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Oregon governor orders temporary ban on sale of flavored vaping products

The Oregon Health Authority says there have been eight vaping-related illnesses reported in the state. Two of those patients have died.

PORTLAND, Ore. — Gov. Kate Brown on Friday issued an executive order directing state agencies to temporarily ban the sale of all flavored vaping products in Oregon.

It includes vaping products containing THC and nicotine. 

The Oregon Health Authority says there have been eight vaping-related illnesses reported in the state. Two of those patients have died.

“My first priority is to safeguard the health of all Oregonians,” Brown said in a news release. "By keeping potentially unsafe products off of store shelves and out of the hands of Oregon's children and youth, we prevent exposing more people to potentially dangerous chemical compounds, and help lessen the chance of further tragedy for any other Oregon family.”

The order calls for a 180-day ban on all flavored vaping products under the emergency authority of the OHA and the Oregon Liquor Control Commission.

The OLCC says it will meet next week to act on the executive order.

At least five of Oregon’s eight patients had respiratory issues, including shortness of breath, after vaping cannabis products from a licensed retailer, health officials said. The cause of the illnesses has not been identified.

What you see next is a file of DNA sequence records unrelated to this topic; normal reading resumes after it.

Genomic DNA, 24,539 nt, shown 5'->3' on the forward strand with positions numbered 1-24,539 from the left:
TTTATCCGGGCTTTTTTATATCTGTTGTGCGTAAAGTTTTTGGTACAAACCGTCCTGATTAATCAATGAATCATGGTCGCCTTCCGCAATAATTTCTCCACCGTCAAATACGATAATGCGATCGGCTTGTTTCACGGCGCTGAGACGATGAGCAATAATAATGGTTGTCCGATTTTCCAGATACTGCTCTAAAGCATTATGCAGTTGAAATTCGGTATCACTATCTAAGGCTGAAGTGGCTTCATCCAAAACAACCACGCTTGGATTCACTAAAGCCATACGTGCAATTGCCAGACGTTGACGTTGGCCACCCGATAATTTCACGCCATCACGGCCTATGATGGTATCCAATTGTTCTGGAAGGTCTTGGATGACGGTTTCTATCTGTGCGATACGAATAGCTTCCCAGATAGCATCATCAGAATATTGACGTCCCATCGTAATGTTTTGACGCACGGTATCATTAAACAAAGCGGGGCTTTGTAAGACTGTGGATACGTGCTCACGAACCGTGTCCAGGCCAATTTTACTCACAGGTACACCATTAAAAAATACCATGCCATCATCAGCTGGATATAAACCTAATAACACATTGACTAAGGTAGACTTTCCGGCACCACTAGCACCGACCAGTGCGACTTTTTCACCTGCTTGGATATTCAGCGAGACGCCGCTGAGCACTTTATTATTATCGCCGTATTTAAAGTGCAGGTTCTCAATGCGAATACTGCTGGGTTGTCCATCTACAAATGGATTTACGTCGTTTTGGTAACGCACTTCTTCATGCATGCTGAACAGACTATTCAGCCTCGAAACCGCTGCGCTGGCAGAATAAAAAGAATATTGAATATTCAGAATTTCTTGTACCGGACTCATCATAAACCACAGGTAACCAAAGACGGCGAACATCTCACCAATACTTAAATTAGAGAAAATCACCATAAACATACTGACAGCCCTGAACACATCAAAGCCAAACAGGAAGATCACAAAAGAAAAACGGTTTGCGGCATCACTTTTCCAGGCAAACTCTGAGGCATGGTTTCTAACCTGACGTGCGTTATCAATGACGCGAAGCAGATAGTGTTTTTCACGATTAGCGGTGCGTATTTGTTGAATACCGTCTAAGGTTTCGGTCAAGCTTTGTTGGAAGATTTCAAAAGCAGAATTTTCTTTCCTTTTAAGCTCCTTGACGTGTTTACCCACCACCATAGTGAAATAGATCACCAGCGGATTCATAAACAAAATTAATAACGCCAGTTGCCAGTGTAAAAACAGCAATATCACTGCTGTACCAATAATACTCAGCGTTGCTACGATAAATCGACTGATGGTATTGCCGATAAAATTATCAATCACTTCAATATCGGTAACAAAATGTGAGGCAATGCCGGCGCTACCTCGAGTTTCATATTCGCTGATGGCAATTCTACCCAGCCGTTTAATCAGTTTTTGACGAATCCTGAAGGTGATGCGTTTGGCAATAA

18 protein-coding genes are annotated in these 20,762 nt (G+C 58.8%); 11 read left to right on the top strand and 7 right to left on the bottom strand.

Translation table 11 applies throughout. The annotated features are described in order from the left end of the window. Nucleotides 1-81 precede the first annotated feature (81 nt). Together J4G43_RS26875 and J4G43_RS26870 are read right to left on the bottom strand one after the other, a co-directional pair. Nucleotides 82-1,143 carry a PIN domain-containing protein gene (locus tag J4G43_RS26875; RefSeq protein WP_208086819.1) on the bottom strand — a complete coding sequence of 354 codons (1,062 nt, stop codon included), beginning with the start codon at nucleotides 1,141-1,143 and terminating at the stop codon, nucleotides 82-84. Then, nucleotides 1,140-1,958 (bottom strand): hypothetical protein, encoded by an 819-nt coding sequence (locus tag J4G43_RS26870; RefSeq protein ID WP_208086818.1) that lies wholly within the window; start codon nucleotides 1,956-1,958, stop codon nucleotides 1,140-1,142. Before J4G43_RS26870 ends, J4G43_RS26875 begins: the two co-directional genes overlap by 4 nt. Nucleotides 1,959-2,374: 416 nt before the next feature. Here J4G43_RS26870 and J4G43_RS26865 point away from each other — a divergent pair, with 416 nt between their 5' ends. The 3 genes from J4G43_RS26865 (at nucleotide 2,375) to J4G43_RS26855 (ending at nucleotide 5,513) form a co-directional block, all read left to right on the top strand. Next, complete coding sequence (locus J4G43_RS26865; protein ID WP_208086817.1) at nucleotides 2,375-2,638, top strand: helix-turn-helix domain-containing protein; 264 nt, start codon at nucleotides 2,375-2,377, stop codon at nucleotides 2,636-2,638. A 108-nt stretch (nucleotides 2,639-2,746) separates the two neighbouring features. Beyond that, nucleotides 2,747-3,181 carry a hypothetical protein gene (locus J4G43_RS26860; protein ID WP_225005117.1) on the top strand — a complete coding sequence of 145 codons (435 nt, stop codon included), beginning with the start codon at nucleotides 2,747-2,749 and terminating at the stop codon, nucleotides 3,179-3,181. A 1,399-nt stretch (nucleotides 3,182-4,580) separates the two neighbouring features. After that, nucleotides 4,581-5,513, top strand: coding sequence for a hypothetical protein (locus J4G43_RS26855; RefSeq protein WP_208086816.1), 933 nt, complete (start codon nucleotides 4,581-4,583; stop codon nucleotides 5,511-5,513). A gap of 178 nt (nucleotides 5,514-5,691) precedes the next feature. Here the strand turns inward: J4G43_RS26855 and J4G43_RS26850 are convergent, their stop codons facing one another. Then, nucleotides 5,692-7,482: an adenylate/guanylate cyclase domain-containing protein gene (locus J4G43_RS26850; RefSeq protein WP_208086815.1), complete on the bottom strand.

Nationally, there have been more than 1,000 cases, primarily among youths and young adults, in 46 states.

Brown urged all Oregonians to stop using vaping products because of the health risks.

"Until we know more about what is causing this illness, please, do not vape. Encourage your friends and family members to stop vaping immediately. Talk to your children about the dangers of vaping. The risks are far too high," Brown said.

Brown’s order calls for state agencies to develop plans within 90 days regarding:

  • Consumer warnings about the dangers of vaping
  • Ingredient disclosure for vaping products
  • Testing of vaping products to determine product safety
  • Improving health care provider reporting of vaping-related lung injuries to OHA
  • Increasing access to FDA-approved cessation services and methods
  • Establishing a statewide prevention and education campaign aimed at discouraging the use of vaping products

RELATED: US vaping illnesses top 1,000; death count is up to 18

RELATED: Three new vaping-related cases reported in Oregon; Gov. Brown still considering temporary ban

KGW talked with one local business that says flavored products are a big chunk of their business. Rose City Vapors has been open since January 2014. They said their August sales were slow and September was 50 percent of normal.

"Its a nail in the coffin," said Marcus Nettles at Rose City Vapors. "Flavored products are 80 to 90 percent of my business. So everything you see on the shelves now will be gone. All of that will be gone as soon as they put this 'proposed' ban into place."